The line for craft beers and seltzers at Dominion City Brewing Company just kept getting longer as the sun set on the Parkdale Night Market Wednesday. 

The market has been a staple in Hintonburg since 1924. But the market’s first night market opened last week, giving vendors more opportunities to reach customers. Parkdale now also hosts a variety of local distilleries and breweries after a change in regulation made it possible for alcohol to be sold in markets.

That’s a long overdue move, says Pat Bolduc, who works in sales and events with Dominion City.

“Our liquor laws were pretty archaic going into this,” says Bolduc in between customers. “It’s nice to see them liberalizing a little bit.” 

“Especially after the year that we’ve had, we’ve been able to create a new way to bring our brand to consumers.”

Ross Muir, director of sales and marketing at Broadhead Brewery. 

The Ontario government amended a regulation under the Liquor License Act in April allowing breweries and distilleries that have their main production sites in Ontario to sell products at farmer’s markets. The change has come as many of these businesses have struggled under COVID-19 restrictions. 

“Especially after the year that we’ve had, we’ve been able to create a new way to bring our brand to consumers,” says Ross Muir, the director of sales and marketing at Broadhead Brewery. 

The night market gives the 10 year old company a chance to catch the evening rush. 

“In a night market, it’s kind of fun, right?” says Muir. “It’s kind of after work so it’s great.” 

Dominion City Brewing Company opened seven years ago in Ottawa’s east end. They specialize in seasonal brewing, and their summer beers and seltzers have been flying off their outdoor shelves. After moving their business to deliveries earlier in the pandemic, being out in the community, dealing with people more directly, is a welcome change. 

Packaging craft beers at the Dominion City Brewing Company in the Parkdale Night Market. (Photo @ Sarah Pledge Dickson.)

“It’s been cool to finally talk to people again,” says Bolduc. “I’ve been doing deliveries and stuff for the past year.” 

Having access to locals through farmer’s markets has connected these vendors to countless consumers who can learn about their stories.

Dairy Distillery in Almonte, Ontario takes the by-product of distilling milk and, by adding yeast, turns it into spirits. The environmentally friendly process that creates Vodkow vodka is one they get to tell consumers in the market.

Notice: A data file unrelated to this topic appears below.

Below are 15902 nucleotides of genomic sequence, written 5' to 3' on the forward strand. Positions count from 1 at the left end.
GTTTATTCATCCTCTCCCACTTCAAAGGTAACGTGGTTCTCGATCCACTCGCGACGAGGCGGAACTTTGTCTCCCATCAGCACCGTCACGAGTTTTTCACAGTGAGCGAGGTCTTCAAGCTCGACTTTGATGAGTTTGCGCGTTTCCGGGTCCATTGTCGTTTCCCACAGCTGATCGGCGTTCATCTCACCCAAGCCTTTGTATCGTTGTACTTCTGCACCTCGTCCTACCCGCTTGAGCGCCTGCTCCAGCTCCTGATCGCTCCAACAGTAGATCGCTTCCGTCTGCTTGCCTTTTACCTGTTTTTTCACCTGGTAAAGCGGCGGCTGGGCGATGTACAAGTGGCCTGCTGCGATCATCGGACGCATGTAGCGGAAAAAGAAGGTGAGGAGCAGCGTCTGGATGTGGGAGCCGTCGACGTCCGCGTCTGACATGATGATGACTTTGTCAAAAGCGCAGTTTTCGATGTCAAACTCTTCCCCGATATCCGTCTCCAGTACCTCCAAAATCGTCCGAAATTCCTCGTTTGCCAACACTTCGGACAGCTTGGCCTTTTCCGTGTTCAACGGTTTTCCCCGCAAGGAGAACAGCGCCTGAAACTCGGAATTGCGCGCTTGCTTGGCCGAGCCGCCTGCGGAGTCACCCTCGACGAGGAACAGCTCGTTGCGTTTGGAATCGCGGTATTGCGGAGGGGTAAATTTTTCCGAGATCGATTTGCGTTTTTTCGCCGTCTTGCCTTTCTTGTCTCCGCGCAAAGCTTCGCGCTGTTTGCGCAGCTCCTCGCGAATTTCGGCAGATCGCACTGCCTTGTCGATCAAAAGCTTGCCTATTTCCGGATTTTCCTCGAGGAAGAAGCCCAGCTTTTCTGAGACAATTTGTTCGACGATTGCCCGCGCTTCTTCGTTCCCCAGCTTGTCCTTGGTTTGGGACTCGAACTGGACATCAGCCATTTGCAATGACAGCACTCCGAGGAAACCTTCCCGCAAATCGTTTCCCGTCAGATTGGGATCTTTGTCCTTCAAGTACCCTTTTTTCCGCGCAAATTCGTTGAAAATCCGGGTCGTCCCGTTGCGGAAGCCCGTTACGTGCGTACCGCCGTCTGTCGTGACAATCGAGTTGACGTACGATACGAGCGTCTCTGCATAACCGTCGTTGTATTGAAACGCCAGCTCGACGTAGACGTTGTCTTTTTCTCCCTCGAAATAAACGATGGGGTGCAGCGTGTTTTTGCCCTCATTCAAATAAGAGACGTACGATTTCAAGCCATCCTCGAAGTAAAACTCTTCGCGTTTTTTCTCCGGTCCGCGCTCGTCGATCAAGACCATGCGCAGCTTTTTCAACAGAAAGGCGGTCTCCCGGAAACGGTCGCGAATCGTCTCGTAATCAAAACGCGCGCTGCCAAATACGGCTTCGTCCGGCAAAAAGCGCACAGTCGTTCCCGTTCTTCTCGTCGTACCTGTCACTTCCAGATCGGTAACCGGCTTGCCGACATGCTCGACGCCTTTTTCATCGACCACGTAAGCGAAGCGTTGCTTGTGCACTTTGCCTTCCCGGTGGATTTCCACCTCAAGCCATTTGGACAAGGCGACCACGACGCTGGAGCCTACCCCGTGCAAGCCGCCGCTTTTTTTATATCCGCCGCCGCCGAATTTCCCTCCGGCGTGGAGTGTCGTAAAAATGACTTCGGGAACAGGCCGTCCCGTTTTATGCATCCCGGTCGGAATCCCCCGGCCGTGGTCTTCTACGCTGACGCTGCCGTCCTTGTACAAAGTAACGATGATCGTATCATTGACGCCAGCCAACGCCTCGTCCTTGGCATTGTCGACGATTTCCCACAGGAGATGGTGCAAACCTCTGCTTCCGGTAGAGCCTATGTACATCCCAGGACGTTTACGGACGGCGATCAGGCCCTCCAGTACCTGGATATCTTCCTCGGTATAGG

Dairy Distillery Vodkow tells their story at a booth at the Parkdale Night Market. (Photo@ Sarah Pledge Dickson.)

“It’s been nice to be able to explain our story, because it’s an interesting one,” says Alex Sirois, from Dairy Distillery. 

Breaking into the market has also helped to boost sales. 

“The people here have given us a lifeline during this pandemic that we weren’t privy to before,” says Adam Malmberg, co-founder of Dunrobin Distillery. 

They only started selling spirits four years ago when they saw a gap in the market for unique distilleries. Since then, local support has been overwhelming. The night market has been another way for them to connect with community members, and boost morale among the vendors. 

“The outpouring of love from the community has been outrageous,” says Malmberg. “Local patrons are willing to support local, and it’s been absolutely breathtaking.” 

Selection of spirits available from the Dunrobin Distillery were on display. (Photo @ Sarah Pledge Dickson.)

As the province continues to reopen, the vendors at the Parkdale Night Market are excited to see even more patrons. 

“It’s actually nice to be able to host people outside their homes for the first time in a long time,” says Sirois. 

With this change in regulation, Muir hopes to see even more breweries in markets across the city. 

“I think that it’s important that there’s rotation of these breweries through farmer’s markets, to expose different brands that people haven’t heard of.”